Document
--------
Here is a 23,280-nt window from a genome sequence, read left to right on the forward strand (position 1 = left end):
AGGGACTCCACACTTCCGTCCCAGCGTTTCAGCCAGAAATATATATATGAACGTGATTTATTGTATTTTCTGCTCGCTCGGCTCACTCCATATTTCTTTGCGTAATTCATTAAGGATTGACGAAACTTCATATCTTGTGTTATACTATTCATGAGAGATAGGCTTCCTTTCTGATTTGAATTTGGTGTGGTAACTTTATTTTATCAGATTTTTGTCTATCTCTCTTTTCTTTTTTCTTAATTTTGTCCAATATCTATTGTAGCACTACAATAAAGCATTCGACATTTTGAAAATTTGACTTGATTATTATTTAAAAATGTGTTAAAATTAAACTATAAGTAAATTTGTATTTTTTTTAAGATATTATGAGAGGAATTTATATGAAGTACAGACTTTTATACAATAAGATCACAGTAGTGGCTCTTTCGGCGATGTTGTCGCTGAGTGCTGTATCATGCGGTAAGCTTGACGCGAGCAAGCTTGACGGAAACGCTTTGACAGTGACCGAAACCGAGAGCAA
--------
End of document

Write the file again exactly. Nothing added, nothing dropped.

Here is a 23,280-nt window from a genome sequence, read left to right on the forward strand (position 1 = left end):
AGGGACTCCACACTTCCGTCCCAGCGTTTCAGCCAGAAATATATATATGAACGTGATTTATTGTATTTTCTGCTCGCTCGGCTCACTCCATATTTCTTTGCGTAATTCATTAAGGATTGACGAAACTTCATATCTTGTGTTATACTATTCATGAGAGATAGGCTTCCTTTCTGATTTGAATTTGGTGTGGTAACTTTATTTTATCAGATTTTTGTCTATCTCTCTTTTCTTTTTTCTTAATTTTGTCCAATATCTATTGTAGCACTACAATAAAGCATTCGACATTTTGAAAATTTGACTTGATTATTATTTAAAAATGTGTTAAAATTAAACTATAAGTAAATTTGTATTTTTTTTAAGATATTATGAGAGGAATTTATATGAAGTACAGACTTTTATACAATAAGATCACAGTAGTGGCTCTTTCGGCGATGTTGTCGCTGAGTGCTGTATCATGCGGTAAGCTTGACGCGAGCAAGCTTGACGGAAACGCTTTGACAGTGACCGAAACCGAGAGCAA